Making Money Moves in the Midst of the Pandemic: To Start a Business or Invest?

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Making Money Moves in the Midst of the Pandemic: To Start a Business or Invest?

Sunday, October 11, 2020

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Feeling uncertain about what to do with your money is a pretty common side effect of the pandemic. In fact, you may have been feeling this way ahead of the pandemic and with everything that has happened your apprehension has intensified. It's okay to feel uncertain before launching ahead into a new business venture or investing. But remember businesses such as Airbnb, Netflix , Uber and Venmo all sprung out of the 2008 crisis. Moving forward will simply call for a bit of analysis and understanding exactly what the pandemic has done to the state of the economy. So to invest or start a business? Those are the questions. Let's discuss.

Starting A Business in the Pandemic

Pre-pandemic most businesses never had to consider how they would survive if the entire world stopped for a week, or a month, let alone what is now turning into a year-long crisis. Additionally, many businesses never considered a reality in which they would be forced to work remotely — many just assumed physical workplaces would always be a necessity. They simply did not stress test the business. There are those entities that are regulatory required to stress test their business but all too often entrepreneurs simply go day to day hunting profit and never stress test their business. This new situation has revealed several businesses and industries that might not be relevant to the future. That being said the most important thing to consider when opening a business during this time is whether your new business is solving problems that are relevant today. It's imperative you consider the longevity of whatever industry you're tapping into. While you're at it here are some other things to consider:

• What does your product or service offer customers, and who is going to buy it?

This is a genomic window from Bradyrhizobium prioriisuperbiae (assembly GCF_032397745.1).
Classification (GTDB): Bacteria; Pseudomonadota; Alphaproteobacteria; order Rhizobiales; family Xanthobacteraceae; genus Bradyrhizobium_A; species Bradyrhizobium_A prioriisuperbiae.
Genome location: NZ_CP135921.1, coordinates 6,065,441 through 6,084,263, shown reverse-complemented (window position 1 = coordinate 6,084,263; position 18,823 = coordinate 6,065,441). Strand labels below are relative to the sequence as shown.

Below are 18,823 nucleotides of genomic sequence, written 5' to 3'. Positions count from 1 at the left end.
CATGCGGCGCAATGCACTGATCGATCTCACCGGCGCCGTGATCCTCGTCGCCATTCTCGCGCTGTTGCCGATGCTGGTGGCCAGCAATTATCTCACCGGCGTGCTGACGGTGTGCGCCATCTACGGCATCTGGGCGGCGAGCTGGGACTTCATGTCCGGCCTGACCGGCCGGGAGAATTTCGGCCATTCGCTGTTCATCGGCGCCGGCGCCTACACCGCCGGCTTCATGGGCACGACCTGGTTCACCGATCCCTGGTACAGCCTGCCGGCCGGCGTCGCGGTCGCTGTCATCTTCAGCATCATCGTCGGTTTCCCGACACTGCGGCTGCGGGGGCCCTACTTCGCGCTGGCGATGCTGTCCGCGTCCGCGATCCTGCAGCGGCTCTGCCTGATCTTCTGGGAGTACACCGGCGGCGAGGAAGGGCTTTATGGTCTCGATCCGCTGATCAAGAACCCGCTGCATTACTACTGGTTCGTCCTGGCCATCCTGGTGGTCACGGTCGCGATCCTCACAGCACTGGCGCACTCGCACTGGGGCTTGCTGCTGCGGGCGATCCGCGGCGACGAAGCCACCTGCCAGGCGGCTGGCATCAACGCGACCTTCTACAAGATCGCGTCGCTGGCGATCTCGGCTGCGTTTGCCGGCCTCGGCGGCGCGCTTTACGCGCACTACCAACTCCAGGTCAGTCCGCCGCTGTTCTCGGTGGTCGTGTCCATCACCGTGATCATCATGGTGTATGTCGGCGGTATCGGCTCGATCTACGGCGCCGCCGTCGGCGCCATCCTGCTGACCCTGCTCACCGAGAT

• What's the compelling story here for someone to want to buy this product or service — and why now?

• Are you confident you can solve this specific problem, or deliver this specific service, better than anyone else and stand out against the competition?

• Do you have the right team to help you succeed?

• Can you operate at a high level of success remotely?

Thinking along these lines will help you to consider the importance of relevance over timing when you ask yourself, “Is now a good time to start a business?” I also encourage those of you with existing businesses to consider pivoting if your venture is no longer viable. There are six different types of business pivots — operational pivot, platform pivot, customer pivot, collaborative pivot, complete business pivot and asset pivot. Depending on what industry you decide to launch into, certain financial institutions can offer timely guidance and financial support to help your venture get a head start and have a higher chance of success. Consider speaking to a financial advisor before moving ahead.

The key to investments in COVID-19

Trying to find investments that will bring you the right returns can seem daunting. While market performance has changed over the past few months, there's definitely a good case to be made for buying stocks now. My approach would be the same as starting a business — focus on the relevance of the investment. The best an investor can do is to always be on the lookout for a high-quality investment trading at a good price relative to its long-term prospects. Here are some other things to consider:

• Be prepared and willing to endure volatility and hold for the long haul

• Set aside your emergency fund FIRST. Invest any spare cash you have after you have done this.

• Avoid investing everything in the stock of one company instead speak to your advisor about a diversified investment portfolio.

• Bear in mind that it's simply impossible to time the market; the recent turmoil caused by the pandemic and the subsequent sharp rebound have made this lesson particularly salient.

• If you are younger, I recommend speaking to your financial advisor about equities. If you are a little more mature, I would recommend asking your advisor less about equities and more about capital preservation and income.

Now is as good a time as any to keep an eye out for good investments; especially with companies that have proven they have the staying power to perform during and after a crisis. You might be able to purchase stocks at a lower price than four months ago. Now is a great time to get even closer to your financial advisor so you don't miss out on the next big return on investment.


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